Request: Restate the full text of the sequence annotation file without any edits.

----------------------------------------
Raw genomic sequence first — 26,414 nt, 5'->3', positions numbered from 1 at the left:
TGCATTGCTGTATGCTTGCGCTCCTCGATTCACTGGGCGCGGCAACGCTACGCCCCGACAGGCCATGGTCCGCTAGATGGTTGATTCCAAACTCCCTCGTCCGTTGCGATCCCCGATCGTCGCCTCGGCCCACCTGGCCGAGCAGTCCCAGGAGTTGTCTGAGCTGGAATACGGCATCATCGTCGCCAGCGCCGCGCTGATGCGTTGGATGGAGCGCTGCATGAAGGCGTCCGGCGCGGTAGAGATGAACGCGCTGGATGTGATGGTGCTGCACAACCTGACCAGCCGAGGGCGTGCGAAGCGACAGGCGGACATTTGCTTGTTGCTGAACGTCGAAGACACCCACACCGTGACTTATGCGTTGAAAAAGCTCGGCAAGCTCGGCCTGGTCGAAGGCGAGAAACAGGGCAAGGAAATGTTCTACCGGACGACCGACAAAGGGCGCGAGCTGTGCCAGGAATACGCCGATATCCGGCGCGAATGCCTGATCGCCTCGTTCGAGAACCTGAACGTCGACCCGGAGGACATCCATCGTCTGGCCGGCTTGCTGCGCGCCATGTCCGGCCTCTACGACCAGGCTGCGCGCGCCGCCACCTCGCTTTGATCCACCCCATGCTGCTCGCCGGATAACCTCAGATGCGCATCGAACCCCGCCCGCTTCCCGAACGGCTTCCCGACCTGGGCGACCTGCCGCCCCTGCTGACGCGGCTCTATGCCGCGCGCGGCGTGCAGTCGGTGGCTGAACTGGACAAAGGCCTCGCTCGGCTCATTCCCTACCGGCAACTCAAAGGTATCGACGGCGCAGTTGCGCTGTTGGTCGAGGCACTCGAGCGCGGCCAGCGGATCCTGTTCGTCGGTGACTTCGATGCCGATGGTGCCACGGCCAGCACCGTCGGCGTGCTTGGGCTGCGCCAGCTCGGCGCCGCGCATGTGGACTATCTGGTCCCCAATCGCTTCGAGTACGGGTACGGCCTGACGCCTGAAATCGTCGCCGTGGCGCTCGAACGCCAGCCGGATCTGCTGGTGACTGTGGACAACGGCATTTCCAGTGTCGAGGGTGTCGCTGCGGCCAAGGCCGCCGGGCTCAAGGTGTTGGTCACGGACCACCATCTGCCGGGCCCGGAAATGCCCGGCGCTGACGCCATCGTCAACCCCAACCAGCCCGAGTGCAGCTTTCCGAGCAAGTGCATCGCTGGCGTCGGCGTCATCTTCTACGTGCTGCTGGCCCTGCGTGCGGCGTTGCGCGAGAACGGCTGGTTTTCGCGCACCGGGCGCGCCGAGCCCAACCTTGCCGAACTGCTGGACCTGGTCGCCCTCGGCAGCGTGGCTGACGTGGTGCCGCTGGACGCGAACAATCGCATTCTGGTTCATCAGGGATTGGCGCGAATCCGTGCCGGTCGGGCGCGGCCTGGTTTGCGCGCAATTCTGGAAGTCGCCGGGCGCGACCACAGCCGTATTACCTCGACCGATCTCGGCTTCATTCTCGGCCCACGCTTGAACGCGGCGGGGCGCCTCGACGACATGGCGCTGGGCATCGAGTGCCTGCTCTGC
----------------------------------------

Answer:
Raw genomic sequence first — 26,414 nt, 5'->3', positions numbered from 1 at the left:
TGCATTGCTGTATGCTTGCGCTCCTCGATTCACTGGGCGCGGCAACGCTACGCCCCGACAGGCCATGGTCCGCTAGATGGTTGATTCCAAACTCCCTCGTCCGTTGCGATCCCCGATCGTCGCCTCGGCCCACCTGGCCGAGCAGTCCCAGGAGTTGTCTGAGCTGGAATACGGCATCATCGTCGCCAGCGCCGCGCTGATGCGTTGGATGGAGCGCTGCATGAAGGCGTCCGGCGCGGTAGAGATGAACGCGCTGGATGTGATGGTGCTGCACAACCTGACCAGCCGAGGGCGTGCGAAGCGACAGGCGGACATTTGCTTGTTGCTGAACGTCGAAGACACCCACACCGTGACTTATGCGTTGAAAAAGCTCGGCAAGCTCGGCCTGGTCGAAGGCGAGAAACAGGGCAAGGAAATGTTCTACCGGACGACCGACAAAGGGCGCGAGCTGTGCCAGGAATACGCCGATATCCGGCGCGAATGCCTGATCGCCTCGTTCGAGAACCTGAACGTCGACCCGGAGGACATCCATCGTCTGGCCGGCTTGCTGCGCGCCATGTCCGGCCTCTACGACCAGGCTGCGCGCGCCGCCACCTCGCTTTGATCCACCCCATGCTGCTCGCCGGATAACCTCAGATGCGCATCGAACCCCGCCCGCTTCCCGAACGGCTTCCCGACCTGGGCGACCTGCCGCCCCTGCTGACGCGGCTCTATGCCGCGCGCGGCGTGCAGTCGGTGGCTGAACTGGACAAAGGCCTCGCTCGGCTCATTCCCTACCGGCAACTCAAAGGTATCGACGGCGCAGTTGCGCTGTTGGTCGAGGCACTCGAGCGCGGCCAGCGGATCCTGTTCGTCGGTGACTTCGATGCCGATGGTGCCACGGCCAGCACCGTCGGCGTGCTTGGGCTGCGCCAGCTCGGCGCCGCGCATGTGGACTATCTGGTCCCCAATCGCTTCGAGTACGGGTACGGCCTGACGCCTGAAATCGTCGCCGTGGCGCTCGAACGCCAGCCGGATCTGCTGGTGACTGTGGACAACGGCATTTCCAGTGTCGAGGGTGTCGCTGCGGCCAAGGCCGCCGGGCTCAAGGTGTTGGTCACGGACCACCATCTGCCGGGCCCGGAAATGCCCGGCGCTGACGCCATCGTCAACCCCAACCAGCCCGAGTGCAGCTTTCCGAGCAAGTGCATCGCTGGCGTCGGCGTCATCTTCTACGTGCTGCTGGCCCTGCGTGCGGCGTTGCGCGAGAACGGCTGGTTTTCGCGCACCGGGCGCGCCGAGCCCAACCTTGCCGAACTGCTGGACCTGGTCGCCCTCGGCAGCGTGGCTGACGTGGTGCCGCTGGACGCGAACAATCGCATTCTGGTTCATCAGGGATTGGCGCGAATCCGTGCCGGTCGGGCGCGGCCTGGTTTGCGCGCAATTCTGGAAGTCGCCGGGCGCGACCACAGCCGTATTACCTCGACCGATCTCGGCTTCATTCTCGGCCCACGCTTGAACGCGGCGGGGCGCCTCGACGACATGGCGCTGGGCATCGAGTGCCTGCTCTGC